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Summer 2009 | Caring for creation

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Tim Boyer
The oceanic research of Tim Boyer ’89 was part of the initiative leading to a 2007 Nobel Peace Prize.
An ocean of change
By Mike Dauplaise ’84

Climate spurs alum’s research work

One call to Tim Boyer ’89 and you know all you need to know about his work: “I’m an oceanographer,” his voicemail states.

The message is there to differentiate him from a colleague with the same name, but reinforces the fact that Boyer has moved on from his physics and math studies at St. Norbert to a new field of scientific endeavor.

Boyer conducts research on ocean heat changes at the National Oceanic and Atmospheric Administration’s Ocean Climate Laboratory in Silver Spring, Md. He is part of a large team of scientists that contributes to the UN’s Intergovernmental Panel on Climate Change (IPCC) report.

The IPCC and Al Gore were honored in 2007 with the Nobel Peace Prize, for creating an ever-broader informed consensus regarding the connection between human activities and global warming. The IPCC publishes a report on the state of the climate approximately every five years, including forecasts on where things are headed.

“Creativity is just as necessary in science as in other fields,” noted Boyer, who earned his graduate degree in oceanography from Old Dominion University in Norfolk, Va. “There are so many surprises in the physical earth, and putting the pieces together is helped by having the flexibility of mind that comes from having a liberal arts education.”

Any change in the ocean’s heat content leads to thermal expansion and a rise in sea level. Even a fraction of an inch change in sea level is a huge deal. Since the world is not seeing uniform change, Boyer and his colleagues collect data and make observations from key areas around the world in compiling their chapter of the report. For example, the ocean is rising in the equatorial Pacific region, but the North Indian Sea has decreased over the past half-dozen years.

“There’s more than one reason why sea level would rise,” Boyer explained. “The first is thermal expansion, but in taking calculations of the ocean heat content, thermal expansion accounts for less than half of the sea-level rise.

“The other part is probably from water being added to the ocean. Large quantities of ice are melting from the Greenland and Antarctica glaciers. Over the last 15 years, ocean levels have increased significantly – an average of 3 millimeters per year.”

Boyer and his team published a paper this spring pertaining to fresh water content in the oceans – thought to be a key component to rising ocean levels and their ability to impact global warming. He gave a presentation May 17 in Geneva, Switzerland, on changes measured in the Bay of Bengal and the Arabian Sea.

Many variables impact ocean characteristics, including salinity, temperature and external forces such as glacier melt. Warmer water typically is saltier than cold water, but the saltier that water becomes, the more it contracts. Very small changes (in the parts per million variety) can be difficult to quantify and could be due to instrument calibration variances. Additionally, there is very little historical data for comparison’s sake in the way of salinity measurements.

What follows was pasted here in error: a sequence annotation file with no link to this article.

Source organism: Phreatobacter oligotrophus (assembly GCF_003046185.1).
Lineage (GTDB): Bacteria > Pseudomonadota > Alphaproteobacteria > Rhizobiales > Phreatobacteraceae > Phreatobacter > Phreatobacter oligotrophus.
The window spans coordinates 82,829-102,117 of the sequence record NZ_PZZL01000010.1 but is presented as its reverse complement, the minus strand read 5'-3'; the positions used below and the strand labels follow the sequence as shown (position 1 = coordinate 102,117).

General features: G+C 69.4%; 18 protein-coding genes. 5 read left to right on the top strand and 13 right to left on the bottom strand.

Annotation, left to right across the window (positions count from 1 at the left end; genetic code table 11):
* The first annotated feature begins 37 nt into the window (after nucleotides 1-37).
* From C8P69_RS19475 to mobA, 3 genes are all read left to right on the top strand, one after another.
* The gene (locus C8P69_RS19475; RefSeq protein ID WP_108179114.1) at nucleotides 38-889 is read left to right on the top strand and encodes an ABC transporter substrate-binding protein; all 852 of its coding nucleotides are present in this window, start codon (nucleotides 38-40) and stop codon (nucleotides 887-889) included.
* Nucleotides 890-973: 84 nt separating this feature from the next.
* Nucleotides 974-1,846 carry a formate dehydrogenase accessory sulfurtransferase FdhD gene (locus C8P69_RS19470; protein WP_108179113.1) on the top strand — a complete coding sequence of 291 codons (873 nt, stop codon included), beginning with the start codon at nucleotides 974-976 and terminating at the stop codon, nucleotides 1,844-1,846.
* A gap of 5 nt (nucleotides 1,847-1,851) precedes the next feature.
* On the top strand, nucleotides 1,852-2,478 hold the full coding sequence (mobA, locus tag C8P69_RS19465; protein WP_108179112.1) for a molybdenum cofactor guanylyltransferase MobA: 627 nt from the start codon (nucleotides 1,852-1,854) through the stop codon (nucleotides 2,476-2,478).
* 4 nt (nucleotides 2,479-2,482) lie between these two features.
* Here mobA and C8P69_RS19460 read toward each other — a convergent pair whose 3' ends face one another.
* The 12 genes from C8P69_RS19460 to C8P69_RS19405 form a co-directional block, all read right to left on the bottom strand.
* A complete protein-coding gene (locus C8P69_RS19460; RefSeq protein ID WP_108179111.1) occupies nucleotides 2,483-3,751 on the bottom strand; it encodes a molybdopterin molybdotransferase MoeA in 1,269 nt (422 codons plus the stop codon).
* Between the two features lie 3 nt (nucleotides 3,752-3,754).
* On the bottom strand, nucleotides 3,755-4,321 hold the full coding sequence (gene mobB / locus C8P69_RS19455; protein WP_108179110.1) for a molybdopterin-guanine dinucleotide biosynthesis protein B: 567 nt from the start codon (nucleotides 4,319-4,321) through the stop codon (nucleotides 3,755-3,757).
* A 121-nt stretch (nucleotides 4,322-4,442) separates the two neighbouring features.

“Only in recent years have we had enough data to even start looking at this,” Boyer said. “If you add water, it changes the gravity structure of that part of the ocean. We’re starting to have the tools to hopefully see a full picture of sea-level rise and what is making it rise.”

One of the team’s primary initiatives, in addition to making their own observations, is the collection of oceanic and fisheries data from governments, navies and other entities around the world. Boyer got the opportunity to travel to Antarctica in 2004, where he participated in the study of ocean measurements and the krill population. Krill are shrimp-like marine animals critical to the food chain.

“I was in charge of the instruments, and it helped me understand the challenges of taking measurements,” he said. “We had 50-foot waves while crossing the Drake Passage.”

Records from the former Soviet Union are proving invaluable to the study of ocean research. The Soviets collected a significant amount of data, but didn’t have the resources to conduct research. In some areas, such as the Arctic Ocean off the cost of Murmansk, the Russians had been collecting data since the 1890s.

“We work a lot with the Russians on joint research,” Boyle said. “Thousands of measurements were recovered before they were lost. Without them, we couldn’t make statements about change because we wouldn’t have enough historical data.

“To separate out the data and say something is long-term change as opposed to a natural 10-year cycle is an important step to understanding climate change.”

Summer 2009 magazine

Web extras Look here for web-only content that expands on topics presented in the current St. Norbert College Magazine (PDF).

Audio Fresh Ink
Original compositions by student musicians.

Photo Gallery Commencement 2009
A gallery of images from this major event in the academic calendar.

Text Extra Environmental ethics
Excerpts from a new work by Larry Waggle (Philosophy).

Text Extra An ocean of change
Tim Boyer ’89 on research honored with the 2007 Nobel Peace Prize.

Video A green collaboration
Student researchers talk about their plans for an environmentally responsible science facility.

Photo Gallery Lines of connection
A vibrant multicultural community depicted in new artwork on campus.

Photo Gallery Faces of Japan
Examining traditional and contemporary ideals of beauty.

Photo Gallery Fifty years at St. Norbert Abbey
A half-century of history celebrated this summer.



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